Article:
The “Golden Hour” is a term in photography that refers to the first and last hours of sunlight in a day. Basically it means, shooting at sunrise and sunset. The reason people love shooting at this time is beyond the ubiquitous gorgeous sunset, although it’s quite the bonus, but due more so to the lighting it creates. The light becomes softer and less harsh and takes on a warmer hue that is very complimentary to things like skin tone, or any red and orange colors you want to pop (think bricks on a wall). The light is softer and coming in as a direct source as opposed to being harsh and directly overhead; this lessens the contrast and allows your shadows and highlighted areas to be more balanced (not to dark, not too light, kind of like the baby bear’s porridge).
I often find myself shooting around this ‘golden hour’ simply due to work. My full time job, as it is with most, is not a full time photographer and so when I can shoot is limited. Luckily I finish at a reasonable hour and if the sky is a glow I have time to grab a camera and head out. I rarely shoot in the morning’s golden hour but I find that the colors of dawn are a lot paler and subdued than that of a sunset. I have a “Sunset Series” which I periodically update here, and I want to share some of my favorite photos. Hopefully they can illuminate (har har) on how different lighting can affect your photography.
*see more Sunset photos here & (note click the pictures to see them at full resolution)
Here is a wonderful shot of the sun setting behind Mt. Fuji over Tokyo, Japan. Its just at the tail end of the golden hour and almost to the blue hour (the hour after/before the golden hour respectively) and you can see the wonderful gradient of color sprawled across the sky. Let’s wind the clock back though and you can see how the light changes.
Here’s a shot of the Tokyo Tower and the surrounding city-scape taken maybe 30-40 minutes earlier. When you’re getting direct sunlight everything is going to look warmer and obviously brighter. You can see that the sky is about the same but the buildings are practically orange. (note: they’re not normally orange).
Lastly here’s a shot I took outside of the golden hour. I know the background almost looks photoshopped, but it was behind glass and I focused on the subject. The point is though the buildings, they’re white and the sky has only the faintest hint of orange. These three shots span the entirety of the “Golden Hour” just to give you the dynamic array of light that you can get. So even if you go with a shot in mind, or think you already captured what you needed. I recommend staying and shooting again in 20 mins, because they light will be completely different.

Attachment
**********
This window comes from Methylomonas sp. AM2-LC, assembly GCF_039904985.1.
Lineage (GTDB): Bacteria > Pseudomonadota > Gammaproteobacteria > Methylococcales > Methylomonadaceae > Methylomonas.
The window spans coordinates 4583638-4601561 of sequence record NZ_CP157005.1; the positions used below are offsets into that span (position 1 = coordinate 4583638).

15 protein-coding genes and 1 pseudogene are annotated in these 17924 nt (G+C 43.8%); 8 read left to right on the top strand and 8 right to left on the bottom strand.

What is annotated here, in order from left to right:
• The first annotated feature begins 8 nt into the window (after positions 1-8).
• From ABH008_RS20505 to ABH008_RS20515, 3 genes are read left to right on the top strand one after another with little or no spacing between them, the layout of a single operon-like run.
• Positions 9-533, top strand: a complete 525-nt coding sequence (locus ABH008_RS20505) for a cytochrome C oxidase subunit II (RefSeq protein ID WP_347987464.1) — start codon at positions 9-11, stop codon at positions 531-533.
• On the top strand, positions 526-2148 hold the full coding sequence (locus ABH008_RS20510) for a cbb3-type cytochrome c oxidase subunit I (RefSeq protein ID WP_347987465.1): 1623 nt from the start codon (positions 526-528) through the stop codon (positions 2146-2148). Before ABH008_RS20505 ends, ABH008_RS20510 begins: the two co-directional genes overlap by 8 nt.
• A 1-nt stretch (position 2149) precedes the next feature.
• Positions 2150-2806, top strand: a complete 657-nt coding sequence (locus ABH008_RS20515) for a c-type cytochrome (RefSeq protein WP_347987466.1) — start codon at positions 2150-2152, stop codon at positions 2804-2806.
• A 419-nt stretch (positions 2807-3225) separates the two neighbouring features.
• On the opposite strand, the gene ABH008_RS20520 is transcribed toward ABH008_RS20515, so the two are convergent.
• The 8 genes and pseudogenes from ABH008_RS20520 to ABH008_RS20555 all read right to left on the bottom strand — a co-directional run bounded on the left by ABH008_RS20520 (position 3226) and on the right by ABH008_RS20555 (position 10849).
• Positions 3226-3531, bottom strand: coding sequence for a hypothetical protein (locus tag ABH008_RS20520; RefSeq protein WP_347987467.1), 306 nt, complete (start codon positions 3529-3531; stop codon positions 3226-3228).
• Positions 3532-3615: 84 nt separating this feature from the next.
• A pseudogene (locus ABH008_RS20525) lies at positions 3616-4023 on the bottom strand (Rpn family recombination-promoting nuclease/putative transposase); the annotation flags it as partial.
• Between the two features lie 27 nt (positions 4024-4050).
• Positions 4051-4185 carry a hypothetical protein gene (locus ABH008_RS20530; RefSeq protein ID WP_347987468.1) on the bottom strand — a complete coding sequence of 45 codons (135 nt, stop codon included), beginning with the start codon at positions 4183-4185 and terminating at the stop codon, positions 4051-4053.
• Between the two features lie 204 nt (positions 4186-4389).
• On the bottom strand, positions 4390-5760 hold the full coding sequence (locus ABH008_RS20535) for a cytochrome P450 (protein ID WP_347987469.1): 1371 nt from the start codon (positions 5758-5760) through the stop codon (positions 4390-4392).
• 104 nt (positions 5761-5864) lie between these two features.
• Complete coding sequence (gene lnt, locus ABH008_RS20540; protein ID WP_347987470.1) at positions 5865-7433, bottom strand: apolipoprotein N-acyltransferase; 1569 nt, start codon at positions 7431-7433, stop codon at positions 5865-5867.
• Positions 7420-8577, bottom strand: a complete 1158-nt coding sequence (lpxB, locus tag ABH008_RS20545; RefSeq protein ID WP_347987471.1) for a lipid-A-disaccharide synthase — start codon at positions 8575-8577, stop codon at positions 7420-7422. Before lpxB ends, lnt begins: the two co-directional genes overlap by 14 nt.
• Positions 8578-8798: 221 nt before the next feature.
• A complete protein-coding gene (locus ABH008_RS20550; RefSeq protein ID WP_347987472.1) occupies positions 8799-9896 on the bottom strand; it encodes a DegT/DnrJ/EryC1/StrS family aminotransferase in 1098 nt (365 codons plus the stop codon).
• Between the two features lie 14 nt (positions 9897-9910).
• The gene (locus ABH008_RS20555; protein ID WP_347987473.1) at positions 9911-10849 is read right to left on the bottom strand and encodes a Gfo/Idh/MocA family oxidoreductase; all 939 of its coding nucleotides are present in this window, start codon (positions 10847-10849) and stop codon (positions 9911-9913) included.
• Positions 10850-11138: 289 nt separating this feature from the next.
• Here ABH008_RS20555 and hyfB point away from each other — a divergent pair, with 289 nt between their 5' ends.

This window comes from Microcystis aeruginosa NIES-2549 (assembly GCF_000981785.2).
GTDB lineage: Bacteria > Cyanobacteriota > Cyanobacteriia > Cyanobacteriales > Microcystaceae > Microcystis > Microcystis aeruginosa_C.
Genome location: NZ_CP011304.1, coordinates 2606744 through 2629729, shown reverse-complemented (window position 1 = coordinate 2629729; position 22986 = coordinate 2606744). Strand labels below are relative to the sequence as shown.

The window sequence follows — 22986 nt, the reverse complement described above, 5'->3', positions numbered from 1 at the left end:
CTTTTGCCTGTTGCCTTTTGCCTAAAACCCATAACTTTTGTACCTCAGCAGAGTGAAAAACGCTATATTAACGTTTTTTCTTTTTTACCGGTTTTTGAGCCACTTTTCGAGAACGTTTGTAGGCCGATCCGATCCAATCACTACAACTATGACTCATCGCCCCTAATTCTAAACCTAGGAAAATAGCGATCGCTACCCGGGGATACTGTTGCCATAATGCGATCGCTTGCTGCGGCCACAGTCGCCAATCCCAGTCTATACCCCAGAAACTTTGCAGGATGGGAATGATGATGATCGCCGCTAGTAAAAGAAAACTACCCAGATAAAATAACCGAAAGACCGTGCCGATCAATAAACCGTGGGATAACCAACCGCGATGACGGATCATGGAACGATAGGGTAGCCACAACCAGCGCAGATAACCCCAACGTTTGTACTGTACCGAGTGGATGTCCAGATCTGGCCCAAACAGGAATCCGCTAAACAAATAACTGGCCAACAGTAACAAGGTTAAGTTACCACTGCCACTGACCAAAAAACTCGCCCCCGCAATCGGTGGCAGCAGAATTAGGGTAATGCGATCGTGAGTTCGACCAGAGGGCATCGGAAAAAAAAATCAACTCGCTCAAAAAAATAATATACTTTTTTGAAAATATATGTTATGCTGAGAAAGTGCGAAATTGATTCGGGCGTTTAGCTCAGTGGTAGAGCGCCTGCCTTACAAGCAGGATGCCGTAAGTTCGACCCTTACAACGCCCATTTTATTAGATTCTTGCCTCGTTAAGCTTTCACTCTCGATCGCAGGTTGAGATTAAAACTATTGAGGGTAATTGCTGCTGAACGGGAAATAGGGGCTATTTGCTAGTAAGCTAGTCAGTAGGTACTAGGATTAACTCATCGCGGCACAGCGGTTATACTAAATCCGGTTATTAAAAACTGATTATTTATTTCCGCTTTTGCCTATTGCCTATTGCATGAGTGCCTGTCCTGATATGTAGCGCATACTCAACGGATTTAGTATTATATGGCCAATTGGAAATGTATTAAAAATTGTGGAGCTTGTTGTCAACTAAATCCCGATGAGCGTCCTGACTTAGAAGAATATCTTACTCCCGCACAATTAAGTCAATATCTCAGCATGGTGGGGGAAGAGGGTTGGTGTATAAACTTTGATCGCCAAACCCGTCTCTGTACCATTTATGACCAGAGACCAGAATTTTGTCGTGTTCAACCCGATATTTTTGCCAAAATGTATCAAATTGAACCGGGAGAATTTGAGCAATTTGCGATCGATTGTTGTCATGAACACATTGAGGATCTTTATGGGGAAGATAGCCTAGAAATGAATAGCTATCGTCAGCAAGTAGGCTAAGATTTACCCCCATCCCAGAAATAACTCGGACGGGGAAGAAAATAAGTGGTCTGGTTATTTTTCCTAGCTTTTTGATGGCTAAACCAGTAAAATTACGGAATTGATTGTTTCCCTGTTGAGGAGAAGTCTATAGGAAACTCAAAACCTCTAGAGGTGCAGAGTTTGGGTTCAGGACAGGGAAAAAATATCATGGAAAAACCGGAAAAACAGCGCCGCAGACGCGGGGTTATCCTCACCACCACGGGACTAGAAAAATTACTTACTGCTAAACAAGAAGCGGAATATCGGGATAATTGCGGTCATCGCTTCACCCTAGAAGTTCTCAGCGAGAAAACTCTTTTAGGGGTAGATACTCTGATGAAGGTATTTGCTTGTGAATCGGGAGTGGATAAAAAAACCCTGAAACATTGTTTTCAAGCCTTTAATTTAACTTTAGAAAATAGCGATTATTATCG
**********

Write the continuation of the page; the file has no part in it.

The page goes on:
This is a shot I captured one morning when I was up at dawn for some reason I cannot remember (probably because I was up at dawn). The sun had been up for quite some time at this point, probably nearing the end of dawn’s golden hour, but nevertheless you can see the same affect with the color and lighting. I really like the way the mountains look layered in the background and the early light is just hitting the top of the city, illuminating only the roofs. It’s a beautiful time to shoot and such brilliant light can transform what would otherwise be a mediocre shot or a mediocre camera into something to be proud of. Even with my iPhone camera I was able to capture the array of colors of the light in these.
So far almost all of the golden hour shots I have featured have been silhouettes, and for a reason too! It is a great time to do shoot them! (also I just happen to love shooting silhouettes) However, you can also use the light to both softly and delicately illuminate your subjects. You can compare and contrast these two images of cherry blossoms to see the difference between using the golden hour to silhouette your subject versus illuminating it. I find both images to be very attractive in their own way, so it just depends on what you want to emphasize in your shoot.
In these portraits you can see how I used the natural light to pull out red highlights in her hair, and warm light helped to give both a healthy skin tone and a flash of color to white muffler.
Here are some other examples of shooting subjects bathed in warm sunset light. Just notice the difference in can make in even common place objects like a door or brick. Both have a naturally warm hue to them but the light just causes that color to pop.